Form 8910 Alternate Motor Vehicle Credit

1/31/2014

Form 8911 Alternate Fuel Vehicle Refueling Credit

1/31/2014

Form 8915 Qualified Hurricane Katrina Retirement Plan Dists and Repayments

1/31/2014

Form 8917 Tuition and Fees Deduction

1/31/2014

Form 8919 Uncollected Social Security and Medicare Tax on Wages

1/31/2014

Form 8930 Midwestern Disaster Area Distributions

1/31/2014

Form 8931 Agricultural Chemicals Security Credit

1/31/2014

Form 8932 Credit for Employer Differential Wage Payments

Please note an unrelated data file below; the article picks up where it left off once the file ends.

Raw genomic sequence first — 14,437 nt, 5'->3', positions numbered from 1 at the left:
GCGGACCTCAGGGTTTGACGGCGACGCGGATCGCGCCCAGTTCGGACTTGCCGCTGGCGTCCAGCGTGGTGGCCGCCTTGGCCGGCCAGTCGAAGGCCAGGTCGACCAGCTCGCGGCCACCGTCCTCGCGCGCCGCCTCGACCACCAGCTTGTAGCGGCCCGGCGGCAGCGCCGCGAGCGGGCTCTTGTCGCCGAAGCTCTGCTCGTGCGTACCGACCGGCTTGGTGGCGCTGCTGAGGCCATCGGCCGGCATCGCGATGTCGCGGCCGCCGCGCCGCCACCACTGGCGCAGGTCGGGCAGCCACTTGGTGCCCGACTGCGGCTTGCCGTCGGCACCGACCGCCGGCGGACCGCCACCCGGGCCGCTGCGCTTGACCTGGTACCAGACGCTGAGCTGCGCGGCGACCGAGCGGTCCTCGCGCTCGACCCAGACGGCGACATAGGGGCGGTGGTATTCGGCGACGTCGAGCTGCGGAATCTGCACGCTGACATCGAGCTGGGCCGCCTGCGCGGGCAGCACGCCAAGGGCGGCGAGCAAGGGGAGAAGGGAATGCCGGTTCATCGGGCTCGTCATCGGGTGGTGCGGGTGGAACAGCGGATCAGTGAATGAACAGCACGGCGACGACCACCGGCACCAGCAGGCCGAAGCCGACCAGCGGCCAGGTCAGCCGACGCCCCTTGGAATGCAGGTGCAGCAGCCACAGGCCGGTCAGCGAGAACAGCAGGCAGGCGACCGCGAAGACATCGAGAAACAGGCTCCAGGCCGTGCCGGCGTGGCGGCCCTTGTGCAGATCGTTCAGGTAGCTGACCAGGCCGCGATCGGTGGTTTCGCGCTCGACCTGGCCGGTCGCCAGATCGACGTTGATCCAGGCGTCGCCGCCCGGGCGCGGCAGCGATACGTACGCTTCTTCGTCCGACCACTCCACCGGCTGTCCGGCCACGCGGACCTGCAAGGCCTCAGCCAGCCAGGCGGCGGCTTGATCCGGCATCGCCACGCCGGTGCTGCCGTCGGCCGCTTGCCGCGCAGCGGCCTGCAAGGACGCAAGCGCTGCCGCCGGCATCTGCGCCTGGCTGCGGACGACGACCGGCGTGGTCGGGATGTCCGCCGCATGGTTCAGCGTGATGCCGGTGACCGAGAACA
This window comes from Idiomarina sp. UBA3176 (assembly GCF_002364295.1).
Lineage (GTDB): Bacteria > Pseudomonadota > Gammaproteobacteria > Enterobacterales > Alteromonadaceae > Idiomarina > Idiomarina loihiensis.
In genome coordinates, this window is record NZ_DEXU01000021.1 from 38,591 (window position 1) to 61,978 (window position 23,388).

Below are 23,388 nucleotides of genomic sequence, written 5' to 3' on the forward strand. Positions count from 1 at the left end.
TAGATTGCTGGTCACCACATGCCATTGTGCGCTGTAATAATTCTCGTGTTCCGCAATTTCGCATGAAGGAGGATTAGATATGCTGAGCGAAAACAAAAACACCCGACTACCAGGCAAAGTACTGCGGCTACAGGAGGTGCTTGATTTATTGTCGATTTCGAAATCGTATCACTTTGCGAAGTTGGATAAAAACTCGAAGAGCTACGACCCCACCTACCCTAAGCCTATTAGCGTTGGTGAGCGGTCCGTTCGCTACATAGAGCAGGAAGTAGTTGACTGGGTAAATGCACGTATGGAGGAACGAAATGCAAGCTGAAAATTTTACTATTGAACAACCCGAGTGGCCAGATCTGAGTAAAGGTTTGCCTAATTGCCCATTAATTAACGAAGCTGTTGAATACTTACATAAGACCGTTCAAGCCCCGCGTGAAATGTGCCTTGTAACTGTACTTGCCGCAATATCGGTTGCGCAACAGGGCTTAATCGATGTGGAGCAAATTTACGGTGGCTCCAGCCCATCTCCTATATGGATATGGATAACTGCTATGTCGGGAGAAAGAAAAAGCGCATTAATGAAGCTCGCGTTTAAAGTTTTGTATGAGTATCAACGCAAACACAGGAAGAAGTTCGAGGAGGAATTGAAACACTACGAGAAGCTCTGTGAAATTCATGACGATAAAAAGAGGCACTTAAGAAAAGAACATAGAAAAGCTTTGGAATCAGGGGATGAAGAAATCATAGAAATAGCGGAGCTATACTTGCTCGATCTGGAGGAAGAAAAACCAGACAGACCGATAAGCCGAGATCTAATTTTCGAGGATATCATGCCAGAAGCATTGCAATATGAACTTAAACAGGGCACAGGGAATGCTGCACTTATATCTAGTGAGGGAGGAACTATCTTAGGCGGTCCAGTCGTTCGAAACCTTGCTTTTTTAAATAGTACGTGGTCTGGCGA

1/31/2014

Form 8933 Carbon Dioxide Sequestration Credit

1/31/2014

Form 8936 Qualified Plug-in Electric Drive Motor Vehicle Credit

2/13/2014

Form 8941 Credit for Small Employer Health Insurance Premiums

1/31/2014

Form 8949 Sales and other Dispositions of Capital Assets

1/31/2014

Form 8959 Additional Medicare Tax

2/13/2014

Form 8960 Net Investment Income Tax - Individuals, Estates and Trusts

2/13/2014

Form 9465 Installment Agreement Request

1/31/2014

Form 982 Reduction of Tax Attributes Due to Discharge of Indebtedness (And Section 1082 Basis Adjustment)

1/31/2014

     

 

 

 

Page Last Reviewed or Updated: 04-Mar-2014

The 2012 State Tax